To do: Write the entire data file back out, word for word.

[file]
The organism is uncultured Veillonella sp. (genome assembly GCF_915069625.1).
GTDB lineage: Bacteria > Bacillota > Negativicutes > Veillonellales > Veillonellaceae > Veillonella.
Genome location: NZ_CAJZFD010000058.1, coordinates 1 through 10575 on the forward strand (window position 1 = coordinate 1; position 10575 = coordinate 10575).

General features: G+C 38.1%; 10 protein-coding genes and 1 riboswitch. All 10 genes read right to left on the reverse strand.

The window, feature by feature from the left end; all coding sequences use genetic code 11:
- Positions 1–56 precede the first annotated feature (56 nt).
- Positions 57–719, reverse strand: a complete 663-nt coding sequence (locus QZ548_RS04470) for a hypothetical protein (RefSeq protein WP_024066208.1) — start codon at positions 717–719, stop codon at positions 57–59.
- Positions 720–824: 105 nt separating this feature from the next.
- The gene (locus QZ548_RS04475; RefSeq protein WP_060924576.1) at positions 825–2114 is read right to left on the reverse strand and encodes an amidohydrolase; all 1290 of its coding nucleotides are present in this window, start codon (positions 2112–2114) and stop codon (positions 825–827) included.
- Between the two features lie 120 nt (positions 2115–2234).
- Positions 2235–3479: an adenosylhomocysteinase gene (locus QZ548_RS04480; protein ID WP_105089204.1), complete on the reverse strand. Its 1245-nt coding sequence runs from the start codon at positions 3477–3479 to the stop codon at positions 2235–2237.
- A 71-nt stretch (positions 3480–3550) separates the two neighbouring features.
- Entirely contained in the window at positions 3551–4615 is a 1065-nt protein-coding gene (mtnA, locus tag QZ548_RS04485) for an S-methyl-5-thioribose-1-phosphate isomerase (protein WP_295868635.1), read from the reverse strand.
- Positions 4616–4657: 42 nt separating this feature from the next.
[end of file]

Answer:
The organism is uncultured Veillonella sp. (genome assembly GCF_915069625.1).
GTDB lineage: Bacteria > Bacillota > Negativicutes > Veillonellales > Veillonellaceae > Veillonella.
Genome location: NZ_CAJZFD010000058.1, coordinates 1 through 10575 on the forward strand (window position 1 = coordinate 1; position 10575 = coordinate 10575).

General features: G+C 38.1%; 10 protein-coding genes and 1 riboswitch. All 10 genes read right to left on the reverse strand.

The window, feature by feature from the left end; all coding sequences use genetic code 11:
- Positions 1–56 precede the first annotated feature (56 nt).
- Positions 57–719, reverse strand: a complete 663-nt coding sequence (locus QZ548_RS04470) for a hypothetical protein (RefSeq protein WP_024066208.1) — start codon at positions 717–719, stop codon at positions 57–59.
- Positions 720–824: 105 nt separating this feature from the next.
- The gene (locus QZ548_RS04475; RefSeq protein WP_060924576.1) at positions 825–2114 is read right to left on the reverse strand and encodes an amidohydrolase; all 1290 of its coding nucleotides are present in this window, start codon (positions 2112–2114) and stop codon (positions 825–827) included.
- Between the two features lie 120 nt (positions 2115–2234).
- Positions 2235–3479: an adenosylhomocysteinase gene (locus QZ548_RS04480; protein ID WP_105089204.1), complete on the reverse strand. Its 1245-nt coding sequence runs from the start codon at positions 3477–3479 to the stop codon at positions 2235–2237.
- A 71-nt stretch (positions 3480–3550) separates the two neighbouring features.
- Entirely contained in the window at positions 3551–4615 is a 1065-nt protein-coding gene (mtnA, locus tag QZ548_RS04485) for an S-methyl-5-thioribose-1-phosphate isomerase (protein WP_295868635.1), read from the reverse strand.
- Positions 4616–4657: 42 nt separating this feature from the next.